Elon Musk has talked about a lot of stuff and has eventually turned it into gold. Clubhouse is one of the hottest platforms right now and in part because Musk hosted a couple of podcasts on the audio-only chat app. After several popular celebs joined Clubhouse, the masses are eager to join the platform - so much so that there's a demand for invites on the web.
Currently, the only way to join Clubhouse is if you're invited to the app. And even those who invite others to app have limited options of just two invites at first, but it is gradually increased depending on how active you are. All in all, it is a precious commodity right now and not easy to get.
Clubhouse invites for sale
Seeing this demand, the web is blowing up with premium Clubhouse invites. Although it is free, people in the position are trying to make the most out of it. Clubhouse invites are being sold on the dark web for around $100. Browsing through various platforms like Reddit, eBay, Craiglist and even some groups on Facebook show Clubhouse invites are being sold for anywhere between $50 and $125.
Beware of fake invites
Surprisingly, the demand is driven by people interested in buying these invites. While there might be some people who legitimately live up to their word and let those who pay up to the enter Clubhouse, there's also a scam in the name of invites. The best way to get invited to Clubhouse is through known contacts and associates. If not that, it might be worth waiting for Clubhouse to be open for all.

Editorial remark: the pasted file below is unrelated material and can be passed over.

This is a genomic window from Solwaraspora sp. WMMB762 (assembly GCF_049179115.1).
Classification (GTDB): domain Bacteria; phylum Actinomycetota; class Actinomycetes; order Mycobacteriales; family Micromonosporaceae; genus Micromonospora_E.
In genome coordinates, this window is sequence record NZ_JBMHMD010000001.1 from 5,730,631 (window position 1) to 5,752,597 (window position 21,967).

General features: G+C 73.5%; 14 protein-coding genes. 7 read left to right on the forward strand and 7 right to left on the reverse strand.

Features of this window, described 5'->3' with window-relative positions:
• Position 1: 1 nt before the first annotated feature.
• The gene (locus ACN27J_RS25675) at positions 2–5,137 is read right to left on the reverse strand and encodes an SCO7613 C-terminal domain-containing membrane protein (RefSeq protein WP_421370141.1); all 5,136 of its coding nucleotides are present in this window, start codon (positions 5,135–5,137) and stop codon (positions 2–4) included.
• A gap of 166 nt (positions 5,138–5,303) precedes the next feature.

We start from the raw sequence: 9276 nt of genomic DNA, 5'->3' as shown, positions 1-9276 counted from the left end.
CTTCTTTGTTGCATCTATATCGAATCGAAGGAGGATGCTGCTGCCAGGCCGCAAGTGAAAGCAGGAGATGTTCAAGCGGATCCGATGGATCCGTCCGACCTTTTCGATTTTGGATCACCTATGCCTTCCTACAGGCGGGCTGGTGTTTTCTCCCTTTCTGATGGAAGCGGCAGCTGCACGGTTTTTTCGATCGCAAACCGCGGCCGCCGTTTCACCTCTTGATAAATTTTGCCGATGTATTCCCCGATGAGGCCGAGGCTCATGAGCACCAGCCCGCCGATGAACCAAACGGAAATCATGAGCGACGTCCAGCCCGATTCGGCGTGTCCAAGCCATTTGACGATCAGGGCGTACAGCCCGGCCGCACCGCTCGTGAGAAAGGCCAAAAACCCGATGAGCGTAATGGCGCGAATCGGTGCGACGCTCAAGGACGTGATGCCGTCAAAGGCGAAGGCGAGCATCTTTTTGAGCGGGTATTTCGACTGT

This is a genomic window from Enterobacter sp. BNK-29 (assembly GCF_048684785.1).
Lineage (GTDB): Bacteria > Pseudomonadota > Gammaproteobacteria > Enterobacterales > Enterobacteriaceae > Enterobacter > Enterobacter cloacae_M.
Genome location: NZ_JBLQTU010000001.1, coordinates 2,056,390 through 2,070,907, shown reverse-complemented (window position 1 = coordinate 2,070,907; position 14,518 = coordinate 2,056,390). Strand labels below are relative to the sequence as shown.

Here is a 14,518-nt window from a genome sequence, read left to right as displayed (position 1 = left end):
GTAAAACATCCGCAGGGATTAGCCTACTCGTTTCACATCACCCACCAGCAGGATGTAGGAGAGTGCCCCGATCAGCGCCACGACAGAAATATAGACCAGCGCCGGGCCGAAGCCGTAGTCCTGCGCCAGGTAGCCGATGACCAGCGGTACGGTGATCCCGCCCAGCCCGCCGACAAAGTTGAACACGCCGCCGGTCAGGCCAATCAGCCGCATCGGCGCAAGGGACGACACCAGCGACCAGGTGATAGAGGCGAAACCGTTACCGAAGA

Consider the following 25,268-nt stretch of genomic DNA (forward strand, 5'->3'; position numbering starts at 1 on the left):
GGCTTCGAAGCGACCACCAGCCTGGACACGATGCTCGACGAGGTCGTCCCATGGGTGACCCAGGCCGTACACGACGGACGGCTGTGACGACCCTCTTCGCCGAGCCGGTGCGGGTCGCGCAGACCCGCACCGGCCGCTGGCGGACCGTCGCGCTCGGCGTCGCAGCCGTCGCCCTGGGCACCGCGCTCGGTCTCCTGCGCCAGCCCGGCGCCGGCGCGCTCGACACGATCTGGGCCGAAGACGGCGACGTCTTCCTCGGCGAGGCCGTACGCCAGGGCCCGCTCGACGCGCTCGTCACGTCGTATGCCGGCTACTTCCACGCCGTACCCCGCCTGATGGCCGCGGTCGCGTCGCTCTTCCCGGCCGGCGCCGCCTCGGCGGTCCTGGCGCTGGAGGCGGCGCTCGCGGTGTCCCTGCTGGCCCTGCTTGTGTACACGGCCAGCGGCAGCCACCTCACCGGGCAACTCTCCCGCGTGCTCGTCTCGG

There's no way of knowing for sure if the invite you're willing to buy for $100 or more is legit. But that's still not the worst part.
Hackers might be using these fake Clubhouse invites to distribute malicious code. Clubhouse isn't available on Android just yet, but cybercriminals are using this as bait to lure unsuspecting users. "A fake malicious application can do exactly what you allow it to do in the security settings of your Android -- to get a rough or accurate location of the device, record audio and video, attain access to messengers, etc.," Denis Legezo, a security expert at cyber-security firm Kaspersky had warned.
So beware of Clubhouse invites and it is best to stay clear at this given time.